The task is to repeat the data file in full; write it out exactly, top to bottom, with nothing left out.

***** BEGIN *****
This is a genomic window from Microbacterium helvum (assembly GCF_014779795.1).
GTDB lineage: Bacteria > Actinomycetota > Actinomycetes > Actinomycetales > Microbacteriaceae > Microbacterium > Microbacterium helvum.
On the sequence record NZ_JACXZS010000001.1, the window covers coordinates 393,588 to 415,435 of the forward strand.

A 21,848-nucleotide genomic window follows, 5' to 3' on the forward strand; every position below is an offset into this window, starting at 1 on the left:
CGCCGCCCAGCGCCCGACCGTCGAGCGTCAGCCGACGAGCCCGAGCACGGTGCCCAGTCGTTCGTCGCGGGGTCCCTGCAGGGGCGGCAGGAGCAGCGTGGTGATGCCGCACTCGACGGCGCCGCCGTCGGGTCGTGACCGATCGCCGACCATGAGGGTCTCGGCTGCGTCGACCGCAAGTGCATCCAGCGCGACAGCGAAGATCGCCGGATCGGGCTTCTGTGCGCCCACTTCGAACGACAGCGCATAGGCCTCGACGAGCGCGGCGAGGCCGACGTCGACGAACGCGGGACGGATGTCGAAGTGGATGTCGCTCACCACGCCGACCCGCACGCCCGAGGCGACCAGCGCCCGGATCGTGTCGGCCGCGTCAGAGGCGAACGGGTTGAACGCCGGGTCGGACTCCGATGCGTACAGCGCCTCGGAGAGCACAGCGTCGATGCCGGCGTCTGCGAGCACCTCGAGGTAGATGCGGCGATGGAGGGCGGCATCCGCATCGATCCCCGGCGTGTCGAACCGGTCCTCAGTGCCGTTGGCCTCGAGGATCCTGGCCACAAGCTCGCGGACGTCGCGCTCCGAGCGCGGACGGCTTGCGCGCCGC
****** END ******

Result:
This is a genomic window from Microbacterium helvum (assembly GCF_014779795.1).
GTDB lineage: Bacteria > Actinomycetota > Actinomycetes > Actinomycetales > Microbacteriaceae > Microbacterium > Microbacterium helvum.
On the sequence record NZ_JACXZS010000001.1, the window covers coordinates 393,588 to 415,435 of the forward strand.

A 21,848-nucleotide genomic window follows, 5' to 3' on the forward strand; every position below is an offset into this window, starting at 1 on the left:
CGCCGCCCAGCGCCCGACCGTCGAGCGTCAGCCGACGAGCCCGAGCACGGTGCCCAGTCGTTCGTCGCGGGGTCCCTGCAGGGGCGGCAGGAGCAGCGTGGTGATGCCGCACTCGACGGCGCCGCCGTCGGGTCGTGACCGATCGCCGACCATGAGGGTCTCGGCTGCGTCGACCGCAAGTGCATCCAGCGCGACAGCGAAGATCGCCGGATCGGGCTTCTGTGCGCCCACTTCGAACGACAGCGCATAGGCCTCGACGAGCGCGGCGAGGCCGACGTCGACGAACGCGGGACGGATGTCGAAGTGGATGTCGCTCACCACGCCGACCCGCACGCCCGAGGCGACCAGCGCCCGGATCGTGTCGGCCGCGTCAGAGGCGAACGGGTTGAACGCCGGGTCGGACTCCGATGCGTACAGCGCCTCGGAGAGCACAGCGTCGATGCCGGCGTCTGCGAGCACCTCGAGGTAGATGCGGCGATGGAGGGCGGCATCCGCATCGATCCCCGGCGTGTCGAACCGGTCCTCAGTGCCGTTGGCCTCGAGGATCCTGGCCACAAGCTCGCGGACGTCGCGCTCCGAGCGCGGACGGCTTGCGCGCCGC